I have had a lot of inquiries about my post regard glass stone beads. Many have asked about more information regarding Lampwork beads so I thought I would go into a bit more detail. Lampworking is a type of glasswork where a torch or lamp was primarily used to melt the glass. Once in a molten state, the glass is formed by blowing and shaping with tools and hand movements. It is now sometimes know as flameworking or torchworking because the modern practice no longer uses oil-fueled lamps. However from a bead standpoint, lampwork is still the standard terminology. Lampworking dates back to the fifth century BC and became widely practiced in Murano, Italy in the 14th century.
Early lampworking was done in the flame of an oil lamp, with the artist blowing air into the flame through a pipe. Most artists today use torches. Lampworking is used to create artwork, including beads, figurines, marbles, small vessels, Christmas tree ornaments, and much more. It is also used to create scientific instruments as well as glass models of animal and botanical subject. Since I own a beadstore, I will discuss how lampwork beads are created but there is so much more that lampworking can create. Look at your Christmas tree and I bet you have a few lampworked ornaments!
So how exactly is a lampworked bead made? The beadmaker starts by dipping a mandrel or wire, cut into lengths, into a release agent. Release agents are either clay based or man made. The flameworker selects rods of glass to heat in the flame of the torch. When both glass and mandrel are sufficiently warm, the beadmaker starts rotating the mandrel while allowing the glass to wind upon it. Beads are shaped using a combination of heat, gravity and tools such as graphite paddles, mashers, tweezers, and picks. Presses to create shapes and indent patterns into the glass are also used. Beads can be decorated by melting stringers, or fibers of glass on the surface, creating dots or lines. With a sharp pointed tool, feathers, hearts or other designs may be produced. Metal decorations of copper, silver, gold, palladium and platinum are applied as metal leaf, wire, mesh or fuming. If silver based colors are used (striking colors), the bead must be heated for a few moments in the torch flame or kiln to allow crystals to reform in the glass. This temperature is slightly above the stress relief point. Once completed, beads should be heated until the piece reaches its “stress relief point”, held at that temp for a short time, then slowly cooled to avoid thermal shock. The cooled bead can be further decorated. Standard cold working techniques can be employed such as sandblasting, faceting and polishing. Etching the finished piece with acid leaves a matte finish.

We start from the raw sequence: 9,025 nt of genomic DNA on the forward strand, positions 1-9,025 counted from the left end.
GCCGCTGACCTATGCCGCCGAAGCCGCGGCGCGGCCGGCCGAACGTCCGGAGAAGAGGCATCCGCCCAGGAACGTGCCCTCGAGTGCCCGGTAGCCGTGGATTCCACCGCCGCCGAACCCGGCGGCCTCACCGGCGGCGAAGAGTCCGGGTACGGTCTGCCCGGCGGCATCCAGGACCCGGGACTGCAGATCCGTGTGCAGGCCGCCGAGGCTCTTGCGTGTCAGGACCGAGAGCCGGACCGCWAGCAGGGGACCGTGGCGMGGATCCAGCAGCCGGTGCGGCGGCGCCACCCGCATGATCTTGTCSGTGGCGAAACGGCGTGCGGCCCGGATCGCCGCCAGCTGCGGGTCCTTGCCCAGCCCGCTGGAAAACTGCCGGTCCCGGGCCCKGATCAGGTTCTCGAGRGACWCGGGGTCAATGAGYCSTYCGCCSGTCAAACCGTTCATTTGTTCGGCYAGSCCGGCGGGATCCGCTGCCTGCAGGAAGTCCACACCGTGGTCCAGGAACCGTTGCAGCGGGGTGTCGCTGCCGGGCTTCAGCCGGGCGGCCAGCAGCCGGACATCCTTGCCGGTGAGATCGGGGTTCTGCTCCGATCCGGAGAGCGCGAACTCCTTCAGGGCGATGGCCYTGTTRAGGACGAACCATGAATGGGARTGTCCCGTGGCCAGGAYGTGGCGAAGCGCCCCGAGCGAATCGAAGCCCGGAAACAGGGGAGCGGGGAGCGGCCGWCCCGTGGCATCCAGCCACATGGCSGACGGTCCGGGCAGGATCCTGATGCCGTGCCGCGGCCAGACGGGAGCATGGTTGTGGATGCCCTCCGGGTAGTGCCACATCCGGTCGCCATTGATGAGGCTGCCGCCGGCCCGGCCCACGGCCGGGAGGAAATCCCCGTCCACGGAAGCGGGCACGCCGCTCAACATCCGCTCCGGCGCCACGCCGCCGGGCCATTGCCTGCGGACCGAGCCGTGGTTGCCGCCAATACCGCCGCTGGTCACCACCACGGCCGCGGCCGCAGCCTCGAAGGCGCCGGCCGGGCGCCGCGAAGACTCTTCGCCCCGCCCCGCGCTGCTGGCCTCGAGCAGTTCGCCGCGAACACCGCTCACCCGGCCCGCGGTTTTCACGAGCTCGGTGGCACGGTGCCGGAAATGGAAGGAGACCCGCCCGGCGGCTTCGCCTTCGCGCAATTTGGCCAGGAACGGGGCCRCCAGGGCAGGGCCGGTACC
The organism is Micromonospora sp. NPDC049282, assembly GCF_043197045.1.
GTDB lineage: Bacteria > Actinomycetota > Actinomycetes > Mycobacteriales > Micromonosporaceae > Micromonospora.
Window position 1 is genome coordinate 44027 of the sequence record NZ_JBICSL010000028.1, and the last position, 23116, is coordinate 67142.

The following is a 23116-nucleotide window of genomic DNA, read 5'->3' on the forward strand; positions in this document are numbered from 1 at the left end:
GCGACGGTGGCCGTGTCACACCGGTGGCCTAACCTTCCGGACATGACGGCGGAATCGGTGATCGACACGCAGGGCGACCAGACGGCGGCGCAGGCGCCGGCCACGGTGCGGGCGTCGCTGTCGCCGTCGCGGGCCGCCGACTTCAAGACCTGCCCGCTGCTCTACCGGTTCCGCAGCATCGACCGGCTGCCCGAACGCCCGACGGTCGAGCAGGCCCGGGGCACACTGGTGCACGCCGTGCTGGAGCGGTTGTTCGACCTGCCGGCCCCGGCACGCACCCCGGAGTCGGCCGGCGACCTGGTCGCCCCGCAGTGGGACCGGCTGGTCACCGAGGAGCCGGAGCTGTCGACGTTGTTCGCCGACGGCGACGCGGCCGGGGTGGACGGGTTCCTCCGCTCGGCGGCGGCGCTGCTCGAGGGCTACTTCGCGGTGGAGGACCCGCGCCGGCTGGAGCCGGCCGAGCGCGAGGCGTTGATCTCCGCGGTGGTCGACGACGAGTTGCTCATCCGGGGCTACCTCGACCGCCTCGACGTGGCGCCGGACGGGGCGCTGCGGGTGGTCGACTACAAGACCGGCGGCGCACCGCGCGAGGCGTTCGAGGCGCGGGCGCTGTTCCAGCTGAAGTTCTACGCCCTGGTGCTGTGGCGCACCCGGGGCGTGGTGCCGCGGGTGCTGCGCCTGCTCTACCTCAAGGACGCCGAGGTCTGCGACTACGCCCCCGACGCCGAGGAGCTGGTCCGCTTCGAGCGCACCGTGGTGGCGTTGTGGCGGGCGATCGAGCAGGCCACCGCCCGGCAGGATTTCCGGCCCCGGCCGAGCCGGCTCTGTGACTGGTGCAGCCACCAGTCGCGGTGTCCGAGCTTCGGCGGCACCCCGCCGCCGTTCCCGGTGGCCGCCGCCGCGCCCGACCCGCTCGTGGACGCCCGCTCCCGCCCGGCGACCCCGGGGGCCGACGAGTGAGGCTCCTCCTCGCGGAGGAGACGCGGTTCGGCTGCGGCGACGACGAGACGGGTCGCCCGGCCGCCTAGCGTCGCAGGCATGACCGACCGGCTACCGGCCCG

So when you order your beads on-line and create a perfect Holiday piece, think of the time and effort that goes into creating a lampworked bead. Modern technology has made this process easier but there is still significant artistry that goes into every bead.